Shark Alliance and Oceana commend shark finning proposals
The Shark Alliance and Oceana have both commended the European Commission on its proposal for a full ban on shark finning.
“The Commission’s proposal is a positive step toward the much-needed protection of sharks,” said Sandrine Polti, shark policy adviser to the Pew Environment Group and the Shark Alliance. “The responsibility now lies with the Fisheries Ministers and members of the European Parliament for all 27 EU Member States, who must agree to this proposal as the only reliable way of ensuring that sharks are not finned.”
“By opting for a fins-attached approach, the European Commission has heeded the advice of experts worldwide: landing sharks with their fins still naturally attached is the only possible way to guarantee that finning does not occur,” said Ricardo Aguilar, Research Director for Oceana in Europe. “The current ‘ban’ has been of little value for shark management and conservation, because loopholes make it impossible to even detect whether finning occurs. Furthermore, if all sharks must be landed with their fins attached, it will be much easier to identify the species caught, and therefore, to gather critical data about the status of shark populations.”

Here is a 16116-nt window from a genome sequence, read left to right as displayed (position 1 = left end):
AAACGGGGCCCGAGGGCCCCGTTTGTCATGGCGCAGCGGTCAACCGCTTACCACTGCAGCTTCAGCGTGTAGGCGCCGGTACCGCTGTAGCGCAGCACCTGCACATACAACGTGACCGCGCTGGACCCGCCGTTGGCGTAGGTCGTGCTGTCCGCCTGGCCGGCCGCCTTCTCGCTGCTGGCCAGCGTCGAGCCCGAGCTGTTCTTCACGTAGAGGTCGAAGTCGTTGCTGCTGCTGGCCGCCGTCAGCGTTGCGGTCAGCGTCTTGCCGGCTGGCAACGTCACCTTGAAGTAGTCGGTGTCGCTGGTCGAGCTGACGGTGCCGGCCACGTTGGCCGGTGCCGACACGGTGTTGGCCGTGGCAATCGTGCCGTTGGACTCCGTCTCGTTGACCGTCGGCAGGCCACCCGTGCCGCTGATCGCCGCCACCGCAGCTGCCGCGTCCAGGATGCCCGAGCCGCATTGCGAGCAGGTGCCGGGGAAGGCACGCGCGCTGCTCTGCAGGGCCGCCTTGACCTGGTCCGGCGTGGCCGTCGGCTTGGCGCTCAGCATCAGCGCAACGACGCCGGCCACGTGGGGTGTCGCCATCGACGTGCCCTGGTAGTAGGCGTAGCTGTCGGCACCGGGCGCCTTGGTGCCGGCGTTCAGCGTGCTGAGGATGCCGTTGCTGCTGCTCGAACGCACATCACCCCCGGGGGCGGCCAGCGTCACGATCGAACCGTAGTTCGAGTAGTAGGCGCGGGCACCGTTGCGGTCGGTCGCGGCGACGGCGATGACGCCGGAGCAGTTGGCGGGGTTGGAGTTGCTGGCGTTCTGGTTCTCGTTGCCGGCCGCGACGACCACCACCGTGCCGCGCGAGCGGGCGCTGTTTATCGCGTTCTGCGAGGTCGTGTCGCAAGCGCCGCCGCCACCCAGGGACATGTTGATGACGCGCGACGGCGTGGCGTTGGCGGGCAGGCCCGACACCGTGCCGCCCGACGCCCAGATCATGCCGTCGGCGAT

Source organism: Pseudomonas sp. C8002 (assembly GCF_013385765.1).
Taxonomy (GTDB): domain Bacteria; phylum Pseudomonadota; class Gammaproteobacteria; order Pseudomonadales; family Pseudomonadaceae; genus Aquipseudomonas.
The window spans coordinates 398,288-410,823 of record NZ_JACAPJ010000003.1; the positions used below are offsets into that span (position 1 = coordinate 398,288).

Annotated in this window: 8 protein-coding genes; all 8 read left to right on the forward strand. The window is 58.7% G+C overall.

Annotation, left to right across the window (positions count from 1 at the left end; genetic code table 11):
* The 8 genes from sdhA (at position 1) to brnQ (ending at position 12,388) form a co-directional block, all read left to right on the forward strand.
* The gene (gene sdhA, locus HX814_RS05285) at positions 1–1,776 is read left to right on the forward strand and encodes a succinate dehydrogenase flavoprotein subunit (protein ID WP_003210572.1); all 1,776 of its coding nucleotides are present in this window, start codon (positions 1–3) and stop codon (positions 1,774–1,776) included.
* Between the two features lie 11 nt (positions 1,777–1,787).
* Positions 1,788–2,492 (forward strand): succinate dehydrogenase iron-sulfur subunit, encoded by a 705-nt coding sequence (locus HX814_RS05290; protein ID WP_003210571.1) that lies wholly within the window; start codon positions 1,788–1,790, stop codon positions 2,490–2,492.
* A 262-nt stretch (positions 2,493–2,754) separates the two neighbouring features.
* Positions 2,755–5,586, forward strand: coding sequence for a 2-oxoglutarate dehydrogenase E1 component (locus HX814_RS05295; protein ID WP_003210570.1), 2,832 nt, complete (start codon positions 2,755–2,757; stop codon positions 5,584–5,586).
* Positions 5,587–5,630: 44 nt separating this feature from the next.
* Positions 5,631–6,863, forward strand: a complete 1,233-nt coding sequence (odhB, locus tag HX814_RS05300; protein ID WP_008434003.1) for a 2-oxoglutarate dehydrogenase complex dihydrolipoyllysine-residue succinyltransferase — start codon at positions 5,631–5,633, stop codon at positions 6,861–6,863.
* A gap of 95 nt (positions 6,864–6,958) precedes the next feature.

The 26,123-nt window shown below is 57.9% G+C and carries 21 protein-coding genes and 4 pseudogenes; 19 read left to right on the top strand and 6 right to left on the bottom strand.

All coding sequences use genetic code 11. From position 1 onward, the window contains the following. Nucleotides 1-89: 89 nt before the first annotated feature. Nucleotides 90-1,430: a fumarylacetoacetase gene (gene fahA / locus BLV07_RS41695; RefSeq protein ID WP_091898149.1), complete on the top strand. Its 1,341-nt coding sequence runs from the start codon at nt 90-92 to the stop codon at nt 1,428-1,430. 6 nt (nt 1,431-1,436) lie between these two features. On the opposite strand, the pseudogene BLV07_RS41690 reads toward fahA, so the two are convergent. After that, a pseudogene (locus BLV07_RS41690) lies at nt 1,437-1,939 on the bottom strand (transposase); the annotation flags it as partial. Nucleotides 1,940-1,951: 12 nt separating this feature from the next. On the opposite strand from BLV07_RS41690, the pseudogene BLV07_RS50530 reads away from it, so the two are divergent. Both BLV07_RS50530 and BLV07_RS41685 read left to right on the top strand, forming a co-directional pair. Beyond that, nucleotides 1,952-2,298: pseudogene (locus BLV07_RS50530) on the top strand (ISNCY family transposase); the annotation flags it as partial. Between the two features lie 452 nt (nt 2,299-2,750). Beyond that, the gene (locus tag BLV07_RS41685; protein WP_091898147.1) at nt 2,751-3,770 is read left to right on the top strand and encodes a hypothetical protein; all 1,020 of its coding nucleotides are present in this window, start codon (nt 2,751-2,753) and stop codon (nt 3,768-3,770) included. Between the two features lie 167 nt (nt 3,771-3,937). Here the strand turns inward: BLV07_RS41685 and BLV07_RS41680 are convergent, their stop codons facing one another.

Shark finning is driven by high international value for shark fins, but relatively lower value for shark meat, says Oceana. While finning has theoretically been prohibited in the EU since 2003, some countries grant special fishing permits that allow fishing vessels to remove shark fins onboard, on the basis that they keep both fins and meat and that landed fins do not exceed 5% of the live weight of sharks caught.
The Commission has proposed that from now on, all vessels fishing in EU waters and all EU vessels fishing anywhere in the world will have to land sharks with the fins still attached.
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